Docklands authority cuts wage bill by €2m
Published 17/05/2010 | 05:00
THE Dublin Docklands Development Authority (DDDA) has slashed its wage bill by €2m in a desperate attempt to meet a €5m-a-year interest bill from the disastrous purchase of the Irish Glass Bottle site.
The disclosure comes just weeks after the Irish Independent exposed how authority management and board members spent huge sums on foreign travel and fine dining.
Now half of the scandal-hit authority's 50 staff has been let go to make savings.
The DDDA previously had a €4m-a-year payroll bill, with average pay packages working out at €80,000 per employee.
However, the authority has been crippled by interest repayments after investing €109m -- a 26pc stake -- in the €426.8m Irish Glass Bottle site four years ago.
The site was never developed and the DDDA has admitted its investment is now virtually worthless, with the repayments leaving the authority unable to operate on a break-even basis.
Correspondence between the authority's former chief executive Paul Maloney and the Department of Finance -- seen by the Irish Independent -- reveals how the plan to reduce staff was drawn up last July "due to the severe budgetary position of the DDDA".
A DDDA spokesman said most of the staff cuts were made by not renewing contracts when they expired. Some four-fifths of the authority's staff were on fixed-term contracts.
The correspondence shows how staff cuts were also proposed through early retirement, shorter working weeks, and job sharing.
The DDDA, which was set up to transform the Dublin docklands by attracting public and private investment, was part of a consortium with developers Bernard McNamara and Derek Quinlan, and other smaller investors, which purchased the Irish Glass Bottle site in October 2006.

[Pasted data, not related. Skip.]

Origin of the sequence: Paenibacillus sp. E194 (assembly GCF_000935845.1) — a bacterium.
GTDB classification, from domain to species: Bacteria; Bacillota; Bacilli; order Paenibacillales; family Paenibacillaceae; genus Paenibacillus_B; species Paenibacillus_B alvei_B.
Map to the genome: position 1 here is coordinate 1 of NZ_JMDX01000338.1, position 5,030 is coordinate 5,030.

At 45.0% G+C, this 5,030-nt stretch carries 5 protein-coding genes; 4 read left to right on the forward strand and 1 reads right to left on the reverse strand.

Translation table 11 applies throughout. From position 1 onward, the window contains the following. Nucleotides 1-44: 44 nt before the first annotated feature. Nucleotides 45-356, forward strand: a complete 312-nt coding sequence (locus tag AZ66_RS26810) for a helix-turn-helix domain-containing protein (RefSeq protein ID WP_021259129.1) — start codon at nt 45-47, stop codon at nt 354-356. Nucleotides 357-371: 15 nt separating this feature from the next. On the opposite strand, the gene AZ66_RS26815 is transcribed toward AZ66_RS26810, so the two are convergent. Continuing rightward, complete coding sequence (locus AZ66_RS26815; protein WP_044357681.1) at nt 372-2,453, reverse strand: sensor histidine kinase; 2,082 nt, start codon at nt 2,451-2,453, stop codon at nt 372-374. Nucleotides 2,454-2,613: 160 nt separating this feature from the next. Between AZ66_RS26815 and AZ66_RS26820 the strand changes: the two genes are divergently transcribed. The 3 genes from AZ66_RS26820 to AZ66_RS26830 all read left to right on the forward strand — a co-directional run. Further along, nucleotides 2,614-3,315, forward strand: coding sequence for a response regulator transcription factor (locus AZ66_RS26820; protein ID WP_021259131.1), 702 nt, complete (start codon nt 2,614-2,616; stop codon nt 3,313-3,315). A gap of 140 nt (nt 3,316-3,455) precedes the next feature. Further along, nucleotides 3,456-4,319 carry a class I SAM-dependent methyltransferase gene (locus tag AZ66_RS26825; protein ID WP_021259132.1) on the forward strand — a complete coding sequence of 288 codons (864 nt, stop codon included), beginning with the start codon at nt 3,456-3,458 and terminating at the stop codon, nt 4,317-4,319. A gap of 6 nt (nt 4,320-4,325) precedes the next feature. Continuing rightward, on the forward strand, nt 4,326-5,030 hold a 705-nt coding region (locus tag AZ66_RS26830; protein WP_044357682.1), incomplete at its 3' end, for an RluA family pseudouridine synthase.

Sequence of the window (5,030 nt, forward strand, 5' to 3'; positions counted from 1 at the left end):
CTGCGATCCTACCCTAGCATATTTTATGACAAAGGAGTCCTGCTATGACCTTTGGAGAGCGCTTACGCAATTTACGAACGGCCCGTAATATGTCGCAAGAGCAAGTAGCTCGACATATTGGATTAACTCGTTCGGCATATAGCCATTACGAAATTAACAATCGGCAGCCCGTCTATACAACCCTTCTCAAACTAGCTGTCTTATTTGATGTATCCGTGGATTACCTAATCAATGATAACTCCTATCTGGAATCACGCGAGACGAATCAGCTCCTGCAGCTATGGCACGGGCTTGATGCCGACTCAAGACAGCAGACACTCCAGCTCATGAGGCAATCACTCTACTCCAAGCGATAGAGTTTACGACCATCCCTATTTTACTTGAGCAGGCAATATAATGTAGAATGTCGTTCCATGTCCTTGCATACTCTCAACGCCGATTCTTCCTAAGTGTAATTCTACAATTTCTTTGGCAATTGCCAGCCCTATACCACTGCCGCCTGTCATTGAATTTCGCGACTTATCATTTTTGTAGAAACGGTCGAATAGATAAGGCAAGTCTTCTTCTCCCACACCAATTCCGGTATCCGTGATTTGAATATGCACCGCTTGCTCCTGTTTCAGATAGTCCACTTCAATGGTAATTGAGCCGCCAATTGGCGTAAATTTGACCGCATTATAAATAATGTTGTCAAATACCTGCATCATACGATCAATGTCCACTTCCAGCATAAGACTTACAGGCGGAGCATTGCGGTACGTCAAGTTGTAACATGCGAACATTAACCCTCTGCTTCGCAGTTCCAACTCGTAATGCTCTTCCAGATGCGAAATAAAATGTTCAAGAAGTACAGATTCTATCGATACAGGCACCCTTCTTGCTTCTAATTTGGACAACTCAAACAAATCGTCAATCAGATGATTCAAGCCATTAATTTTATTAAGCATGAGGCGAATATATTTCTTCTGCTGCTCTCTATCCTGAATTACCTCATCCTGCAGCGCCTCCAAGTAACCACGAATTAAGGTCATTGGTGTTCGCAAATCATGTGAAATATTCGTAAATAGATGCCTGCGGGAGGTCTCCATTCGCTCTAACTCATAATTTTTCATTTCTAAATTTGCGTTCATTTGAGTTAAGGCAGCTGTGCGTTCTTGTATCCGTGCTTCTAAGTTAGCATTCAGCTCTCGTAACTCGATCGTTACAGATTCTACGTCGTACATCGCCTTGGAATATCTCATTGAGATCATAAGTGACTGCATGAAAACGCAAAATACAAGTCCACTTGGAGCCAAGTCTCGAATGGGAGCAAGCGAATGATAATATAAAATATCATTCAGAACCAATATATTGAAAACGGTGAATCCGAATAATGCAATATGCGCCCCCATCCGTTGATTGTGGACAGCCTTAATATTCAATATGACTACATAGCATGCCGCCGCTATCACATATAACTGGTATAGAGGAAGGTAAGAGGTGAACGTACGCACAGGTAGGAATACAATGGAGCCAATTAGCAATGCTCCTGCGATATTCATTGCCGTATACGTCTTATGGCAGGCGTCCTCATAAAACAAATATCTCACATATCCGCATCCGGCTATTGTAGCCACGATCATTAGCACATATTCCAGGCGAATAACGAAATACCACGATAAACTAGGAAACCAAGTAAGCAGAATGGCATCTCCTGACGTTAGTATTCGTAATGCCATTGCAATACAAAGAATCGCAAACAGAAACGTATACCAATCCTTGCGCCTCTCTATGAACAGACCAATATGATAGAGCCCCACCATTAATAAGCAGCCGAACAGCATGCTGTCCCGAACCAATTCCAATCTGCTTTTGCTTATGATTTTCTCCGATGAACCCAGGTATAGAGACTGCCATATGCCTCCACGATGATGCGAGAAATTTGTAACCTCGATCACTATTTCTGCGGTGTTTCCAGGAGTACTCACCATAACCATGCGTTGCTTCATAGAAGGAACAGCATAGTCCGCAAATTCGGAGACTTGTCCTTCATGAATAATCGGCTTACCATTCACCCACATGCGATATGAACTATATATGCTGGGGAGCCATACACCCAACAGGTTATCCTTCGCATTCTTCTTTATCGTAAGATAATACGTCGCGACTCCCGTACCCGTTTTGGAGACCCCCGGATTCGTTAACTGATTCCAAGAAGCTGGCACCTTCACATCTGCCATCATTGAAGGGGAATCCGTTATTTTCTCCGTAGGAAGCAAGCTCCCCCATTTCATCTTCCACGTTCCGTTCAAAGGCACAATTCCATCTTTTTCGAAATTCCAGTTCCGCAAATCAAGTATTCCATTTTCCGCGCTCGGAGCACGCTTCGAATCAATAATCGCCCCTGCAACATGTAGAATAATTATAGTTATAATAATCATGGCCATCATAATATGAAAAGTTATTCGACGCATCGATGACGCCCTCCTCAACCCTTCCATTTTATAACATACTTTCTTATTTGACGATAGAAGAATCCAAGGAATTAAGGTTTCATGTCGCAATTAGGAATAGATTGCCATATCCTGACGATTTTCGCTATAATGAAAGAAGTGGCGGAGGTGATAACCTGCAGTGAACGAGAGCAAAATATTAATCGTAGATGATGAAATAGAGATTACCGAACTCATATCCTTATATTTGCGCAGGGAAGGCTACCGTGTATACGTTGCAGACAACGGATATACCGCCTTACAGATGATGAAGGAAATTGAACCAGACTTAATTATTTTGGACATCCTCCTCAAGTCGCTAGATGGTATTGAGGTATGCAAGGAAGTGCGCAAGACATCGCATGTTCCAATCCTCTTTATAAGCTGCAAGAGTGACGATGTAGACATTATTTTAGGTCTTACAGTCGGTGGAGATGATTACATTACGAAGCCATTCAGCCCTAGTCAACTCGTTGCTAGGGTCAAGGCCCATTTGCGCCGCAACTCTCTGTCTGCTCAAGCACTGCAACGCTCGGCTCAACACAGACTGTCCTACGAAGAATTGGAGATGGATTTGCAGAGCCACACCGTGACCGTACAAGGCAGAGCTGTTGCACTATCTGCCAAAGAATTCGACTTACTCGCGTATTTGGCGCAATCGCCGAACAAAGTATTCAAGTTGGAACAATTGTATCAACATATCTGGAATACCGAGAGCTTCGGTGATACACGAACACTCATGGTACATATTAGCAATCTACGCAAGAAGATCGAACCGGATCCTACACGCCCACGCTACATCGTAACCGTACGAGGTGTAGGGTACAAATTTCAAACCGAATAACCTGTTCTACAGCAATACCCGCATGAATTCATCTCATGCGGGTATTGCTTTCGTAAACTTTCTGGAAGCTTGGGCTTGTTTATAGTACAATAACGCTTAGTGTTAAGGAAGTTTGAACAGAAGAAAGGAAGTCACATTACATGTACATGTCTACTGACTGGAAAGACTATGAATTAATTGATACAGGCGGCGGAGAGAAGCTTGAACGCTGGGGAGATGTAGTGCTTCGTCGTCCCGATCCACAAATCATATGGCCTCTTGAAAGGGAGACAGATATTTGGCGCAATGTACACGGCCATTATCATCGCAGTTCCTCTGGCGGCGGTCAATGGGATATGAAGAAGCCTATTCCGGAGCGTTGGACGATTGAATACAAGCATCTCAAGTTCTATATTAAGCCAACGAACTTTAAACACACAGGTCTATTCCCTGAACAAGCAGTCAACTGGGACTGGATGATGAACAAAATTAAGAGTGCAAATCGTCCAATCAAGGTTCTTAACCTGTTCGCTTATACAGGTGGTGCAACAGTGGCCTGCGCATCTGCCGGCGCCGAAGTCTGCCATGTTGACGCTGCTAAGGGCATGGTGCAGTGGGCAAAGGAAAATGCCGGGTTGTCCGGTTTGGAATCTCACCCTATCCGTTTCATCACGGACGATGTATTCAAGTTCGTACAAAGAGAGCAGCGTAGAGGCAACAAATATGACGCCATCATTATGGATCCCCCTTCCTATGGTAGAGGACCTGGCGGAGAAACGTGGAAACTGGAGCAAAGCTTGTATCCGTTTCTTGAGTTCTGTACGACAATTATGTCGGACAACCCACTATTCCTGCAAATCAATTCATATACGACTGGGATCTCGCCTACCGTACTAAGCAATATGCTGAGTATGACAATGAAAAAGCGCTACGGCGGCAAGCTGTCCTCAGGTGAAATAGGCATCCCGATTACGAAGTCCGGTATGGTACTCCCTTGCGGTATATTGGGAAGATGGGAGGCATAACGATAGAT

As well as the interest payments, the authority has also become locked in a costly dispute with Mr McNamara over the site.
A report by consultants Farrell Grant Sparks on options for the future of the site has been considered by the Cabinet, but no decision has yet been made.
The Department of Environment has refused to release the report under Freedom of Information rules.
Meanwhile, the official publication of reports on finance and planning at the authority has been delayed until the end of the month.
Environment Minister John Gormley had hoped to publish the reports earlier. However, the publication date was put back after a number of parties made submissions disputing the reports' draft findings.
The draft reports found internal controls were overridden and value-for-money considerations were largely absent at the authority. They also concluded that key information on planning issues was deliberately and systematically withheld from the current executive board.
Inappropriate planning decisions were made in the past, exposing the authority to possible legal actions, according to the reports.